Précis - The European Commission has adopted a proposal to update the existing Radio Equipment Directive, which deals with essential requirements for radio equipment. European Commission proposes update to the radio equipment directive
What? The existing Radio and Telecommunications Terminal Equipment Directive ("Directive") has been in place since 1999. It includes requirements for the protection of health and safety, of electromagnetic compatibility and for the avoidance of harmful interference. The latter of these has of particular importance to the European Commission in its proposal. The Commission notes that there has been enormous growth in the number of mobile devices and wireless applications, and there is still an enormous potential for future growth, but in order to enable this sector to expand, interference between the various devices on the market must be avoided and radio spectrum must be used efficiently.
The Commission has identified a number of problems with the Directive, including a low level of compliance with its requirements, a number of problems of ambiguity within the wording of the Directive which has led to inconsistent application of the Directive, and a lack of clarity as to how to apply the Directive to some particular categories of equipment, such as equipment modifiable by software. These problems affect users of radio equipment who are exposed to non-compliant equipment; manufacturers who are affected by distortion of competition caused by non-compliant products; and regulatory bodies who have difficulties in enforcing the Directive. It therefore proposes to replace this with a new directive, which will be implemented in member states by way of national legislation. The main objectives of the draft proposal are:
- to improve the level of compliance with the requirements of the Directive, ensuring that citizens have access to radio products which operate without interference. For example, market surveillance and customs officers could better check the safety of products using more effective tools. According to the European Commission, only between 28% and 56% of relevant businesses currently comply with the Directive;
- to clarify the directive, in particular spelling out the obligations for every market player, including manufacturers and importers; and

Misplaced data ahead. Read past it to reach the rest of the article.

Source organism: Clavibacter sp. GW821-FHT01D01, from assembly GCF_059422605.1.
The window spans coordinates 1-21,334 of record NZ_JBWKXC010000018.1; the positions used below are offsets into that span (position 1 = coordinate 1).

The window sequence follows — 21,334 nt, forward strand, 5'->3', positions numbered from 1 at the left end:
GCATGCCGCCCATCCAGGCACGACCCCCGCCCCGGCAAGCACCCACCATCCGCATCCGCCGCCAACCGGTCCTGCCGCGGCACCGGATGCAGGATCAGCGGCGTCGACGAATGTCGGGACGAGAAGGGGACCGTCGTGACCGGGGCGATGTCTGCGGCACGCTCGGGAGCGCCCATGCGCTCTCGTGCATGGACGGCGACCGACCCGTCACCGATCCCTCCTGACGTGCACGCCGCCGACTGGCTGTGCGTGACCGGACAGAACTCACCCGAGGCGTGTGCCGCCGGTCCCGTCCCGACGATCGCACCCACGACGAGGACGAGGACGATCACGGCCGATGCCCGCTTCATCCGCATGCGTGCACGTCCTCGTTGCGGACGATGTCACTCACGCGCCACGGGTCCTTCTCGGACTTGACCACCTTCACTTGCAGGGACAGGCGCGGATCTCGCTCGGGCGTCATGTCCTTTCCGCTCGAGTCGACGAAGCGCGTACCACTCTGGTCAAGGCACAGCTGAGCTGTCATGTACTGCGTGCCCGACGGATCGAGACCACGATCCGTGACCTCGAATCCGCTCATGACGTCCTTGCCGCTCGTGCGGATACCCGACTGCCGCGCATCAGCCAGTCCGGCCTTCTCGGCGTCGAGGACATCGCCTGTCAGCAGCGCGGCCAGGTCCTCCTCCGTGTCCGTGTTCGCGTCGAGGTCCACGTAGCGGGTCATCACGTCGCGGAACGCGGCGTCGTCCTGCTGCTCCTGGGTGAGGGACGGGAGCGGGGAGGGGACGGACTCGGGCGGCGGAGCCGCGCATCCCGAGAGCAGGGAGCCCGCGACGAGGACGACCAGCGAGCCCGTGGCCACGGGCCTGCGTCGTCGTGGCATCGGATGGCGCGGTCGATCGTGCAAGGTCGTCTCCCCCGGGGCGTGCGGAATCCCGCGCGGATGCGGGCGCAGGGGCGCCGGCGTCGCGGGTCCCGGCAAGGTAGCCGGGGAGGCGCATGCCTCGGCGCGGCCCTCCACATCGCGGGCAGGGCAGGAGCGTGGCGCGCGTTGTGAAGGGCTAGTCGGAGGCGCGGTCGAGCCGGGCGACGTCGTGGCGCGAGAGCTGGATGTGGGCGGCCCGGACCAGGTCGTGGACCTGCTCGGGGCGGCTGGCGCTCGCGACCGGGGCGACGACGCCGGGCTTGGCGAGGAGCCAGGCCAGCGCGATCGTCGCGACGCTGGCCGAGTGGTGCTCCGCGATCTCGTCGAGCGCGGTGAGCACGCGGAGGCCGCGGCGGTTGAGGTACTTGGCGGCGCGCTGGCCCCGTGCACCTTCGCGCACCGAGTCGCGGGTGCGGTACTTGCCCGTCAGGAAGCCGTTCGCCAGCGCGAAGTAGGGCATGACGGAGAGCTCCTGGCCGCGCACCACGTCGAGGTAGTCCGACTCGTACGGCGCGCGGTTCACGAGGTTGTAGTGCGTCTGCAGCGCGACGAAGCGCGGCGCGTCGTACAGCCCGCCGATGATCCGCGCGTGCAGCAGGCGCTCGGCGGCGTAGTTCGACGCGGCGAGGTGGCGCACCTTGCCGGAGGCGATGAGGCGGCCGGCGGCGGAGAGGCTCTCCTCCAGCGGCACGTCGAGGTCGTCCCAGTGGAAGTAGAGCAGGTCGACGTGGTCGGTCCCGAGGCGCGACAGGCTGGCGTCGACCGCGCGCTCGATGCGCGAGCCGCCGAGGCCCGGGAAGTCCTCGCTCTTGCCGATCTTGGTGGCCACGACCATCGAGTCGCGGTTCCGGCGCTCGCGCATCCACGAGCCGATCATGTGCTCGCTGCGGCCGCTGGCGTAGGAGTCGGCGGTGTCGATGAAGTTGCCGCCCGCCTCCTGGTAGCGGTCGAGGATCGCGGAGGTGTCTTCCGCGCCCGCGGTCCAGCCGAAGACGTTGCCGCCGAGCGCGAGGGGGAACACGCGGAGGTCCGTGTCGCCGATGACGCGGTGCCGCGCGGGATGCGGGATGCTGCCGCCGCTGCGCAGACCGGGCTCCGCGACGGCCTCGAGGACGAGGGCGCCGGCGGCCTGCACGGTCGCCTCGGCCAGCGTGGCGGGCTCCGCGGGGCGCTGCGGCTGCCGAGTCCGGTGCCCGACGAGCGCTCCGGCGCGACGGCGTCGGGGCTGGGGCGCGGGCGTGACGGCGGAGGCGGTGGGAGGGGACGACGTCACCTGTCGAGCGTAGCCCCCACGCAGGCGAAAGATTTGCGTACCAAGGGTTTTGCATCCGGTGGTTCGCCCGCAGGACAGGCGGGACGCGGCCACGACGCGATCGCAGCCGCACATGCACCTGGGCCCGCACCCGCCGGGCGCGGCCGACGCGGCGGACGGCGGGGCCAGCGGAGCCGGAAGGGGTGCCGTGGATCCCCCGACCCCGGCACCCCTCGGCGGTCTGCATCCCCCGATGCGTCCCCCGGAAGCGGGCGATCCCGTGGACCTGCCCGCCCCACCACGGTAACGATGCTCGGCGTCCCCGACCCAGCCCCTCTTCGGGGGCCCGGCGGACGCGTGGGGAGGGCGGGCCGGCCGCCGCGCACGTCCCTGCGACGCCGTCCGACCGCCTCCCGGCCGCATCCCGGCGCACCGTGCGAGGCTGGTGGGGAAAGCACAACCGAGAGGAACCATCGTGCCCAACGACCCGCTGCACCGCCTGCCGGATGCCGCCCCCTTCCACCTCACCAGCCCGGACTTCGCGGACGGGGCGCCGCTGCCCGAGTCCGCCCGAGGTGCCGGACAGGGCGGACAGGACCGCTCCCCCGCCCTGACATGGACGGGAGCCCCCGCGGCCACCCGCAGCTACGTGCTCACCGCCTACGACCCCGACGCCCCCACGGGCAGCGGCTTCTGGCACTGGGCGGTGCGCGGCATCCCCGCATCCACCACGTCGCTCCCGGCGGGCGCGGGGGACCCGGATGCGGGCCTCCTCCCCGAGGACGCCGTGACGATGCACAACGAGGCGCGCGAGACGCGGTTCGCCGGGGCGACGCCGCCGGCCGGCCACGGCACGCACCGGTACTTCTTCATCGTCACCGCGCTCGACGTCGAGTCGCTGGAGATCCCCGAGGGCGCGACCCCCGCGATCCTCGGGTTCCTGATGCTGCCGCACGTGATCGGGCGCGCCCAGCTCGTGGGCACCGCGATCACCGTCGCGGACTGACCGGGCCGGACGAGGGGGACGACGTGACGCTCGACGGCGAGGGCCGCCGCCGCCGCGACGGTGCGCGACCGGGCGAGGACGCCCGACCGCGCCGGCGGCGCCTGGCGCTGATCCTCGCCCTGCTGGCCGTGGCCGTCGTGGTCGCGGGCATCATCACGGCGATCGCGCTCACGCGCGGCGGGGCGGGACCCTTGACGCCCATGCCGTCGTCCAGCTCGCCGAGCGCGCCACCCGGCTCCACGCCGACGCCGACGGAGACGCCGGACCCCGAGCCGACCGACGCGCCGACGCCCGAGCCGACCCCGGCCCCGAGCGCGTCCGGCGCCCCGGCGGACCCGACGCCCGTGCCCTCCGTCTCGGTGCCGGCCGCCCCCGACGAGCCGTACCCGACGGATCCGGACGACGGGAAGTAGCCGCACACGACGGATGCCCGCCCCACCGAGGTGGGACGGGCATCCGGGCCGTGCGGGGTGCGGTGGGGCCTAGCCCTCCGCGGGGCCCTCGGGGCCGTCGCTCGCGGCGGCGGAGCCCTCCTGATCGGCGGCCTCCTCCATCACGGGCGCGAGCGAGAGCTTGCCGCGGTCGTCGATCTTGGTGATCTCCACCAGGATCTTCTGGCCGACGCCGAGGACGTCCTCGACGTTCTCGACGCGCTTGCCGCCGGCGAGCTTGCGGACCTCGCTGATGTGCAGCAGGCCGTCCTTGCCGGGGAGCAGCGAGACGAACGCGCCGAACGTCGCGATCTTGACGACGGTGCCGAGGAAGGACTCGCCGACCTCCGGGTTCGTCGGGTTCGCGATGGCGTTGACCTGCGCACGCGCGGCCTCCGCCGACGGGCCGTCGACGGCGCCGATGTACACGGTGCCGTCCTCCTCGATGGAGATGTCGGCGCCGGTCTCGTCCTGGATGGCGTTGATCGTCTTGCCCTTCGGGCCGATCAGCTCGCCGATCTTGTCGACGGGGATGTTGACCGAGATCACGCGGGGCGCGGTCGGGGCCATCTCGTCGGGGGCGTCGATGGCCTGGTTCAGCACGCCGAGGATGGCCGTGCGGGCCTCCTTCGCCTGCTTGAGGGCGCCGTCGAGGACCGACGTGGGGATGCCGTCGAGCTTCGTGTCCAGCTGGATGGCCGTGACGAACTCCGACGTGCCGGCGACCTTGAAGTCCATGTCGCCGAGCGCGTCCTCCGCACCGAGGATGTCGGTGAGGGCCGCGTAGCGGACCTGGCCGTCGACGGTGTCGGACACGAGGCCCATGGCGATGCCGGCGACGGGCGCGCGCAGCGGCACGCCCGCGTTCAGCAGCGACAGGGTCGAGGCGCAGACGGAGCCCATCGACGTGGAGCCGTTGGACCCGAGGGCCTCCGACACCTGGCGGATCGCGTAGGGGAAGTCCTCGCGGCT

- to simplify the Directive through the elimination of unnecessary administrative burdens for businesses.
There are also a number of specific requirements in the proposal, such as:
- ensuring that software can only be used with radio equipment after the compliance of that particular combination of software and the radio equipment has been demonstrated; and
- ensuring that radio equipment can interoperate with accessories such as chargers, and work via networks with other radio equipment.
The next step is for the proposal to be adopted by the European Parliament and Council.
So What? Businesses that are currently regulated by the Directive will be interested to see if the European Parliament adopts the Commission's proposal. In particular, businesses which are subject to regulation but are not complying with their obligations (of which, if the Commission's statistics are to be believed, there are many), should note the new proposals for strengthening compliance with the Directive. However, given that the European Parliament takes, on average, fifteen months to adopt proposals, which then need to be transposed into national law, these proposed changes are unlikely to require any action from businesses in the short term.
Perhaps more importantly, businesses dealing with radio and terminal equipment should take note of the level of non-compliance observed by the European Commission under the current Directive. In many countries, non-compliance with national laws implementing the Directive can result in fines and even imprisonment.